The key to introducing your kids to skiing or snowboarding is to take it slow.
“One of the biggest things I see is that parents want their kids to ski or snowboard and keep them out there too long,” said Jamie Zolber, ski school director at Bogus Basin Mountain Recreation Area near Boise, Idaho.
“Be ready to go out for an hour or so, and if that is all they can take, go home or take them to day care and continue skiing,” Zolber said.
Here are other tips from Zolber for introducing kids to the slopes:
GETTING THEM READY
• Get your kids excited about skiing or snowboarding. Tell them what they will be doing so they will be prepared for the snow and excitement of a ski area.
• Have them wear their snow and ski gear in advance. Let them play in their clothes, including mittens and hat or helmet, so it feels familiar.
• Make sure your child is well-rested and has a good breakfast before hitting the slopes. If children start their day tired and hungry, their mood probably isn’t going to improve.
• A child’s ski clothes should be as warm as your own, if not warmer. Small bodies lose heat faster than larger bodies, and a child should dress in layers just like you do.
• Avoid dressing them in anything made of cotton. Kids and snow mean wet clothing. Wet cotton has no insulation value and actually speeds heat loss. Clothing made of polyester is usually as inexpensive as cotton but still insulates when it’s damp.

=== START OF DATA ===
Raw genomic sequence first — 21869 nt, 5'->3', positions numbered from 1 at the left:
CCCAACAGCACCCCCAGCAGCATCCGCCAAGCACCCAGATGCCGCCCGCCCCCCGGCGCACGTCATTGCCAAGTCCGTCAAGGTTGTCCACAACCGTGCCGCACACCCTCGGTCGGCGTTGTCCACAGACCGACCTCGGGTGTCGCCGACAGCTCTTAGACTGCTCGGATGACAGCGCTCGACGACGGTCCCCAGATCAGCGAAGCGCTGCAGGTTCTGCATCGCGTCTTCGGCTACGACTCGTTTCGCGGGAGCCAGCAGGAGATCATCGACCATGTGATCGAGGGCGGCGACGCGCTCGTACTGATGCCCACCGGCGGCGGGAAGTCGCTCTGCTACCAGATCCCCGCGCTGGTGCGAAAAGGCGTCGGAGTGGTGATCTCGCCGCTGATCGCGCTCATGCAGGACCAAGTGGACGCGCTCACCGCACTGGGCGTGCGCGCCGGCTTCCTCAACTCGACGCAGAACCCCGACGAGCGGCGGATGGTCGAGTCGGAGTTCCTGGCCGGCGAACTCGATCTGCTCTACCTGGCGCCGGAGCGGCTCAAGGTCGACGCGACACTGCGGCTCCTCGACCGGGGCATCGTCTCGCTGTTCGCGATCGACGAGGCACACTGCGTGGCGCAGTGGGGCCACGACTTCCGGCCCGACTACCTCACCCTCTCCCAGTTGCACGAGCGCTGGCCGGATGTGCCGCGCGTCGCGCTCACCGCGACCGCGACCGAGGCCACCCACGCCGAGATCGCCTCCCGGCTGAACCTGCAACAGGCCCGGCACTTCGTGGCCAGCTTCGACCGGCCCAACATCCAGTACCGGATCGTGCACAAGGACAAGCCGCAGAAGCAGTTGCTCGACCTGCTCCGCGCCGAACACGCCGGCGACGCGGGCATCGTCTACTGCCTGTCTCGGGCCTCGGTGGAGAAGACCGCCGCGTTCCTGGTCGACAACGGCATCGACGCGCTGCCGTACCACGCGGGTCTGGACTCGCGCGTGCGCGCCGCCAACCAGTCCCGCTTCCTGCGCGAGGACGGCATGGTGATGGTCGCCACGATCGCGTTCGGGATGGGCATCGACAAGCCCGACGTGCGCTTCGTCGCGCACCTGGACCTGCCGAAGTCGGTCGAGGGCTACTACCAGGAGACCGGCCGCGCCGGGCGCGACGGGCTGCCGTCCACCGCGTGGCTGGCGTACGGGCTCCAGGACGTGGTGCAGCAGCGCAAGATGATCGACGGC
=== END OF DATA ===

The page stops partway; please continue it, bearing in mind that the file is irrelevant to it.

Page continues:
• Mittens are better than gloves for kids. Gloves are harder to put on, not as warm as mittens, and young kids don’t have the manual dexterity to take advantage of the benefits of gloves.
Clip mittens to their jacket so they won’t get lost.
ON THE SLOPES
• Enroll youngsters in a lesson. Instructors have a lot of experience teaching kids as young as 3 years old to ski.
• It’s not all about skiing. If a young child would rather eat snow, roll in it, or just play around, let them. The point is for them to have fun in the snow. The skiing can come later. Don’t force it.
• Watch their moods. Anticipate a problem and head it off before it reaches meltdown stage. Talk to the child and ask if he or she is tired, hungry or cold.
• Keep the trips short. Young kids don’t have the stamina to stay on the slopes all day. You might only get an hour or two on the hill before they’re tired and ready to go home.
• Take breaks. A trip to the lodge for hot chocolate or snacks will keep their energy and enthusiasm up.
• Focus on technique, then terrain. It may take a lot of time skiing on easy terrain for children to develop good skills. If you scare them on terrain that’s too difficult, it’s harder to get them back later.
• Buy a helmet that fits the child. Don’t get a larger size so they can grow into it. A loose-fitting helmet is uncomfortable and possibly ineffective. If the child outgrows it, you can always pass it on to a sibling or other young skier.
• Leasing ski equipment is better than buying for young kids who are growing fast. Prices for lease packages for kids’ gear are very attractive, and at the end of the season you turn it back in.
• If you buy used gear or get hand-me-downs, take them to a ski shop and make sure they work properly, especially the boots and bindings.